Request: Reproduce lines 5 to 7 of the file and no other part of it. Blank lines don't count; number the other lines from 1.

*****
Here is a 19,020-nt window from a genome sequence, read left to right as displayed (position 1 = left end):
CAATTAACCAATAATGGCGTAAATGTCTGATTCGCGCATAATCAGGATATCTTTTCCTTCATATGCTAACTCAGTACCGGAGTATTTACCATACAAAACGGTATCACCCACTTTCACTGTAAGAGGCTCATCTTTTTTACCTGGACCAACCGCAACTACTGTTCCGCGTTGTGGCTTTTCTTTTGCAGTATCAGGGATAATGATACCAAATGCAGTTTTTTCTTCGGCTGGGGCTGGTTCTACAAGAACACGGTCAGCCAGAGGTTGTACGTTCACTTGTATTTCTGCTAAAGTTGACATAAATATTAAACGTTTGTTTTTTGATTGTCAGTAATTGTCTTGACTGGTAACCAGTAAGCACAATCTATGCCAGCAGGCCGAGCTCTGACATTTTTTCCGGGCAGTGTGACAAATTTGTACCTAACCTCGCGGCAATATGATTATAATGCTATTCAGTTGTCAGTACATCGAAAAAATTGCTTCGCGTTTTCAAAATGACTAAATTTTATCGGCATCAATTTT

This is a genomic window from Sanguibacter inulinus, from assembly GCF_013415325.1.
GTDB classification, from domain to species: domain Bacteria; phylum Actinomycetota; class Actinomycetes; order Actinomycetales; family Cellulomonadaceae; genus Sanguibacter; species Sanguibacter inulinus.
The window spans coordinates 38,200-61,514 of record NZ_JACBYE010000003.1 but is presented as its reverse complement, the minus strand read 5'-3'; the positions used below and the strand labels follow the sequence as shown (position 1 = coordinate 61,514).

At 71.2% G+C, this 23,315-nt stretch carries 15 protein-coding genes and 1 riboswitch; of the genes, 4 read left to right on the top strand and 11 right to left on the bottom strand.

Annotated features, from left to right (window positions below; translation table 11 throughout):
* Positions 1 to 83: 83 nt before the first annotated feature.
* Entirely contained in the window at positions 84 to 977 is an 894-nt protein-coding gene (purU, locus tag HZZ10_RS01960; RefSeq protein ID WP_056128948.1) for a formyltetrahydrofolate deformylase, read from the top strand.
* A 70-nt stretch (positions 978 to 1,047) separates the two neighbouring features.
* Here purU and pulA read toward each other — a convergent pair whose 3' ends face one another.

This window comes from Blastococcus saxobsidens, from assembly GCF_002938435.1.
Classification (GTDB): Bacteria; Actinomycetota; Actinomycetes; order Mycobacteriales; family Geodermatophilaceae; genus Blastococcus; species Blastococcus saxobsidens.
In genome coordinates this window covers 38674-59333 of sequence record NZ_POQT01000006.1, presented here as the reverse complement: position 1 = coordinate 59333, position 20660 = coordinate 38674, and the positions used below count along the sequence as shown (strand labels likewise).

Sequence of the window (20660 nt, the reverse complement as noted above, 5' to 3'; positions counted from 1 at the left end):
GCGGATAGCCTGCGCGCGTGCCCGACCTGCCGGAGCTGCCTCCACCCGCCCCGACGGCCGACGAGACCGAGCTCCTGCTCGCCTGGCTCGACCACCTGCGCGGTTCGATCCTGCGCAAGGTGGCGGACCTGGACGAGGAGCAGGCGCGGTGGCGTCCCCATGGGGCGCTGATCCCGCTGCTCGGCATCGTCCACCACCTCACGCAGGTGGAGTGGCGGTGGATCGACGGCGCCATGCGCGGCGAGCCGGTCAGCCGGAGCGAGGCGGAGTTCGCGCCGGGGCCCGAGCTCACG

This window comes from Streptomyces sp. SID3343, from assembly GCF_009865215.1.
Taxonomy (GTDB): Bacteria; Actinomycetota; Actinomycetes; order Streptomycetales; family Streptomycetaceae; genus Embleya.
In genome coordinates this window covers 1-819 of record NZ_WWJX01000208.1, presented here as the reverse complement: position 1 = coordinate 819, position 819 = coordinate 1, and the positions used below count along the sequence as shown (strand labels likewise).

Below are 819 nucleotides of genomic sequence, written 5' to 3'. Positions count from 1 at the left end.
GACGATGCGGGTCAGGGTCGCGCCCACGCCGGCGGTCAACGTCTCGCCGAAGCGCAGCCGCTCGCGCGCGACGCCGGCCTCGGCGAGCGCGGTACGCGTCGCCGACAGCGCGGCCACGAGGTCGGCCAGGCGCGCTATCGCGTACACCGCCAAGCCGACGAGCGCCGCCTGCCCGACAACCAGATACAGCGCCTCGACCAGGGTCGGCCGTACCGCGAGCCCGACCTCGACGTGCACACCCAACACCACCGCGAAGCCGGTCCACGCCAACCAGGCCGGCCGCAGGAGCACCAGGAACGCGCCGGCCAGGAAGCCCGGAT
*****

The window spans coordinates 38,200-61,514 of record NZ_JACBYE010000003.1 but is presented as its reverse complement, the minus strand read 5'-3'; the positions used below and the strand labels follow the sequence as shown (position 1 = coordinate 61,514).

At 71.2% G+C, this 23,315-nt stretch carries 15 protein-coding genes and 1 riboswitch; of the genes, 4 read left to right on the top strand and 11 right to left on the bottom strand.

Annotated features, from left to right (window positions below; translation table 11 throughout):